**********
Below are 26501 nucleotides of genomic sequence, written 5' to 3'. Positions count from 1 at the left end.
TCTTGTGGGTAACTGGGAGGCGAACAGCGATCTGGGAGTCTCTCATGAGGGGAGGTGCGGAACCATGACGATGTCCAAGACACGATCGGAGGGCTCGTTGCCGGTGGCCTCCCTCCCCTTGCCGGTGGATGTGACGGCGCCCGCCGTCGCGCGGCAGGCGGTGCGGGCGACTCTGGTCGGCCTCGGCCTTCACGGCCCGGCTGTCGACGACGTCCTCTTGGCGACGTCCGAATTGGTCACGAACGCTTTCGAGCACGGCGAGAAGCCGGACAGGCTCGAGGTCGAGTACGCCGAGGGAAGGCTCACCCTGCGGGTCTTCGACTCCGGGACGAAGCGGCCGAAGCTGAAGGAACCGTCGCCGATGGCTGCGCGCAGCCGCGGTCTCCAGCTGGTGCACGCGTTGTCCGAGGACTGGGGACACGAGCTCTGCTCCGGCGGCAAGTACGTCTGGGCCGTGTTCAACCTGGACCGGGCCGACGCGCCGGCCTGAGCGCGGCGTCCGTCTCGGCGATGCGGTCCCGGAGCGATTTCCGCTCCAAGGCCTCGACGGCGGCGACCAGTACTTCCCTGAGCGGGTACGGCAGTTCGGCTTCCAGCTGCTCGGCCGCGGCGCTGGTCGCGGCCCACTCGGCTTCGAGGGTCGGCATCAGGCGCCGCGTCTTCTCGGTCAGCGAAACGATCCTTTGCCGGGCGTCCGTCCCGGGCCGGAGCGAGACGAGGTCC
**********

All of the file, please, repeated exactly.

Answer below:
Below are 26501 nucleotides of genomic sequence, written 5' to 3'. Positions count from 1 at the left end.
TCTTGTGGGTAACTGGGAGGCGAACAGCGATCTGGGAGTCTCTCATGAGGGGAGGTGCGGAACCATGACGATGTCCAAGACACGATCGGAGGGCTCGTTGCCGGTGGCCTCCCTCCCCTTGCCGGTGGATGTGACGGCGCCCGCCGTCGCGCGGCAGGCGGTGCGGGCGACTCTGGTCGGCCTCGGCCTTCACGGCCCGGCTGTCGACGACGTCCTCTTGGCGACGTCCGAATTGGTCACGAACGCTTTCGAGCACGGCGAGAAGCCGGACAGGCTCGAGGTCGAGTACGCCGAGGGAAGGCTCACCCTGCGGGTCTTCGACTCCGGGACGAAGCGGCCGAAGCTGAAGGAACCGTCGCCGATGGCTGCGCGCAGCCGCGGTCTCCAGCTGGTGCACGCGTTGTCCGAGGACTGGGGACACGAGCTCTGCTCCGGCGGCAAGTACGTCTGGGCCGTGTTCAACCTGGACCGGGCCGACGCGCCGGCCTGAGCGCGGCGTCCGTCTCGGCGATGCGGTCCCGGAGCGATTTCCGCTCCAAGGCCTCGACGGCGGCGACCAGTACTTCCCTGAGCGGGTACGGCAGTTCGGCTTCCAGCTGCTCGGCCGCGGCGCTGGTCGCGGCCCACTCGGCTTCGAGGGTCGGCATCAGGCGCCGCGTCTTCTCGGTCAGCGAAACGATCCTTTGCCGGGCGTCCGTCCCGGGCCGGAGCGAGACGAGGTCC